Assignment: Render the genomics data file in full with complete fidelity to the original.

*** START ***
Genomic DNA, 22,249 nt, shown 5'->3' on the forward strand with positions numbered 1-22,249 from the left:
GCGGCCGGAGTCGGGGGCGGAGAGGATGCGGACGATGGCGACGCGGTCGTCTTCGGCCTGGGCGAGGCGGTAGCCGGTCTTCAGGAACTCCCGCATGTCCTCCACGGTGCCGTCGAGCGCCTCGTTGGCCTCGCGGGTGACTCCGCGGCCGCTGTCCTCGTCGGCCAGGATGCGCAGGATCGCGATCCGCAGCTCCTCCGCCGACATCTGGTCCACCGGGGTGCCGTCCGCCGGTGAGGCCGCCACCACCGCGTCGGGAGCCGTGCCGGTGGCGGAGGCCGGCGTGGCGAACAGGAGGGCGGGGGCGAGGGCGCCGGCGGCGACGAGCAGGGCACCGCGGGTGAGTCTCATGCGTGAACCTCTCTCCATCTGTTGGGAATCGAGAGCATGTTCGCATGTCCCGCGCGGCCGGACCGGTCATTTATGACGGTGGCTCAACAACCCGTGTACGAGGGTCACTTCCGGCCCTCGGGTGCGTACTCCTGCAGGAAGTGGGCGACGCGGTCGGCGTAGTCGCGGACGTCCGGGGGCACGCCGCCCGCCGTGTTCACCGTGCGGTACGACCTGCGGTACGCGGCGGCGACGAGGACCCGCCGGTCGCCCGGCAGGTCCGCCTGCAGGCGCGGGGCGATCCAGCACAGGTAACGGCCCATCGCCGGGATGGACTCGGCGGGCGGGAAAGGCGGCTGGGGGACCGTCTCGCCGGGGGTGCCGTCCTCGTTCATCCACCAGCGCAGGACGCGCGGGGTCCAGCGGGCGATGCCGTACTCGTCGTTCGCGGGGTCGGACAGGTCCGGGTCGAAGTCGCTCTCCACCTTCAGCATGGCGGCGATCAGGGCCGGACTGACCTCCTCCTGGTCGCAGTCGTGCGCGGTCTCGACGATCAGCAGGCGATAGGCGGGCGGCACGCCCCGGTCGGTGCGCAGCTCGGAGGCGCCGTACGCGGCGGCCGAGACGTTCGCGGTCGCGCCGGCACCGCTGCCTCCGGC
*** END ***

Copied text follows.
Genomic DNA, 22,249 nt, shown 5'->3' on the forward strand with positions numbered 1-22,249 from the left:
GCGGCCGGAGTCGGGGGCGGAGAGGATGCGGACGATGGCGACGCGGTCGTCTTCGGCCTGGGCGAGGCGGTAGCCGGTCTTCAGGAACTCCCGCATGTCCTCCACGGTGCCGTCGAGCGCCTCGTTGGCCTCGCGGGTGACTCCGCGGCCGCTGTCCTCGTCGGCCAGGATGCGCAGGATCGCGATCCGCAGCTCCTCCGCCGACATCTGGTCCACCGGGGTGCCGTCCGCCGGTGAGGCCGCCACCACCGCGTCGGGAGCCGTGCCGGTGGCGGAGGCCGGCGTGGCGAACAGGAGGGCGGGGGCGAGGGCGCCGGCGGCGACGAGCAGGGCACCGCGGGTGAGTCTCATGCGTGAACCTCTCTCCATCTGTTGGGAATCGAGAGCATGTTCGCATGTCCCGCGCGGCCGGACCGGTCATTTATGACGGTGGCTCAACAACCCGTGTACGAGGGTCACTTCCGGCCCTCGGGTGCGTACTCCTGCAGGAAGTGGGCGACGCGGTCGGCGTAGTCGCGGACGTCCGGGGGCACGCCGCCCGCCGTGTTCACCGTGCGGTACGACCTGCGGTACGCGGCGGCGACGAGGACCCGCCGGTCGCCCGGCAGGTCCGCCTGCAGGCGCGGGGCGATCCAGCACAGGTAACGGCCCATCGCCGGGATGGACTCGGCGGGCGGGAAAGGCGGCTGGGGGACCGTCTCGCCGGGGGTGCCGTCCTCGTTCATCCACCAGCGCAGGACGCGCGGGGTCCAGCGGGCGATGCCGTACTCGTCGTTCGCGGGGTCGGACAGGTCCGGGTCGAAGTCGCTCTCCACCTTCAGCATGGCGGCGATCAGGGCCGGACTGACCTCCTCCTGGTCGCAGTCGTGCGCGGTCTCGACGATCAGCAGGCGATAGGCGGGCGGCACGCCCCGGTCGGTGCGCAGCTCGGAGGCGCCGTACGCGGCGGCCGAGACGTTCGCGGTCGCGCCGGCACCGCTGCCTCCGGC